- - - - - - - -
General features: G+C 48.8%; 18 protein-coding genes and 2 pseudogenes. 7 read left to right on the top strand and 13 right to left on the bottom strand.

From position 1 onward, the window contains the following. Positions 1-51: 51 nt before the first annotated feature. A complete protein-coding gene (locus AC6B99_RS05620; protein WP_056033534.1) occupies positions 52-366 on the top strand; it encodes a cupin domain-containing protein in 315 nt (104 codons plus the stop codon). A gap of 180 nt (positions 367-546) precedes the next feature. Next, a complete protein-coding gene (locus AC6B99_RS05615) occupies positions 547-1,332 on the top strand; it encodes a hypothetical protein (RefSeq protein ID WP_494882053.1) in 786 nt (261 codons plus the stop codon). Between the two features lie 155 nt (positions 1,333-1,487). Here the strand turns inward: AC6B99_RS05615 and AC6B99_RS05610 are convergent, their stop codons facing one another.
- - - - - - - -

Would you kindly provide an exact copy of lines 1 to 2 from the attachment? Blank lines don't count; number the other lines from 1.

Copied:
General features: G+C 48.8%; 18 protein-coding genes and 2 pseudogenes. 7 read left to right on the top strand and 13 right to left on the bottom strand.

From position 1 onward, the window contains the following. Positions 1-51: 51 nt before the first annotated feature. A complete protein-coding gene (locus AC6B99_RS05620; protein WP_056033534.1) occupies positions 52-366 on the top strand; it encodes a cupin domain-containing protein in 315 nt (104 codons plus the stop codon). A gap of 180 nt (positions 367-546) precedes the next feature. Next, a complete protein-coding gene (locus AC6B99_RS05615) occupies positions 547-1,332 on the top strand; it encodes a hypothetical protein (RefSeq protein ID WP_494882053.1) in 786 nt (261 codons plus the stop codon). Between the two features lie 155 nt (positions 1,333-1,487). Here the strand turns inward: AC6B99_RS05615 and AC6B99_RS05610 are convergent, their stop codons facing one another.